2018-74: Kelly vs Kamloops This Week

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January 8, 2019 – for immediate release

The National NewsMedia Council has dismissed a complaint against Kamloops This Week.

The complainant, Brian Kelly, objected to an article, “When your date is a real doll”, in the November 21 2018 issue of Kamloops This Week.

He stated that the article did not belong in a family newspaper delivered to the entire community, was demeaning to women, and provided free advertising of superior value to that available to paid advertisers.

The complainant included two letters to the editor from others, also criticizing the article on much the same grounds by describing it as free advertising and stating that it was an “error in judgement” to place the article on the front page. He reported that in a call to the news organization’s management he was told he was not the only complainant. There was no indication any action would be taken on his complaint.

In its response to the NewsMedia Council, Kamloops This Week noted that it addressed the nature of the article by posting a warning at the top of the article, and by having a community audience in mind during a careful editing process that included removing two or three paragraphs and re-writing some sentences. At the same time, it argued that sex should not automatically be considered as taboo or offensive. It defended the photos in the article, which showed a clothed doll, and stated that the article was clinical in describing a cleaning process that was essential to addressing health and safety perspectives.

The complaint that the article was demeaning to women was addressed by the news media organization noting that one of the dolls is male, and by underlining that the article is about inanimate objects, not people.

Responding to the complaint about free advertising, the news media organization stated that the newsroom has little to do with the sales department, and that benefit to the subject of an article is incidental to the news value. It defended the criticism of writing about a business by citing past newsworthy stories on a pole dancing exercise facility, a skate sharpening business, and an old-fashioned milk delivery venture.

It also noted that a number of articles by and about the complainant and his business have been published, as have letters to the editor by the complainant related to broader business issues in the community. Council declined to comment on the specifics of those articles, but accepted them as evidence the news media organization indeed does publish business stories and that the complainant has had involvement in that practice.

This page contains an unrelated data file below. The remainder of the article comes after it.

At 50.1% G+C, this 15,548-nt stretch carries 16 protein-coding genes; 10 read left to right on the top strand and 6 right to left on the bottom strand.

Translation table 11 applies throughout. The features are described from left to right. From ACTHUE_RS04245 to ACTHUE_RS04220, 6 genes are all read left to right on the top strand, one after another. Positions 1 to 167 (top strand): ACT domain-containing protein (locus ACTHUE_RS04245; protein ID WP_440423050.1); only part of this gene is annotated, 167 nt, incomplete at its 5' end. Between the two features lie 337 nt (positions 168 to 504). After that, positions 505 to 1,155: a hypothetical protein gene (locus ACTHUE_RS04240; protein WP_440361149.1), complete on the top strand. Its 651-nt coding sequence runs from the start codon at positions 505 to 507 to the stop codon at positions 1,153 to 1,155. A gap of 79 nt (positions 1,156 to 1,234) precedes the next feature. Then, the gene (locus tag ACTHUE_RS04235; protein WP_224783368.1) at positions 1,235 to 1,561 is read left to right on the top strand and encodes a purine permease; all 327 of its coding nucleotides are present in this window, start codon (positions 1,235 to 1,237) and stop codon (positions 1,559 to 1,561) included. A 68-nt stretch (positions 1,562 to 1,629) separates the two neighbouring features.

The complainant cited the NewsMedia Council’s mandate to promote ethics. Council would emphasize that the NNC’s mandate is to journalism ethics, and that it does not arbitrate personal scruples around issues such as sex or taste. It also declined to comment on speculation about child dolls, as that issue falls under the Criminal Code.

It is clear that the complainant considers the article to be unsuited to publication in newspaper distributed community-wide. He conveyed his opinion to the news organization, and others stated similar positions in letters to the editor. These are appropriate remedies when the public disagrees with the editorial judgment of a news organization.

In dismissing this complaint, the NewsMedia Council found no breach of journalistic standards and no evidence of demeaning women. The unique nature of the subject matter made it newsworthy, and the news organization used best practice in posting a warning of mature content. The photos were not graphic, and the writing and editing was of a tone and style consistent with business feature reporting. We note that while the article may have had beneficial impact for the business owner, it could also have had the opposite effect, as happened to a similar business in Toronto that was blocked due to adverse public reaction to a news article.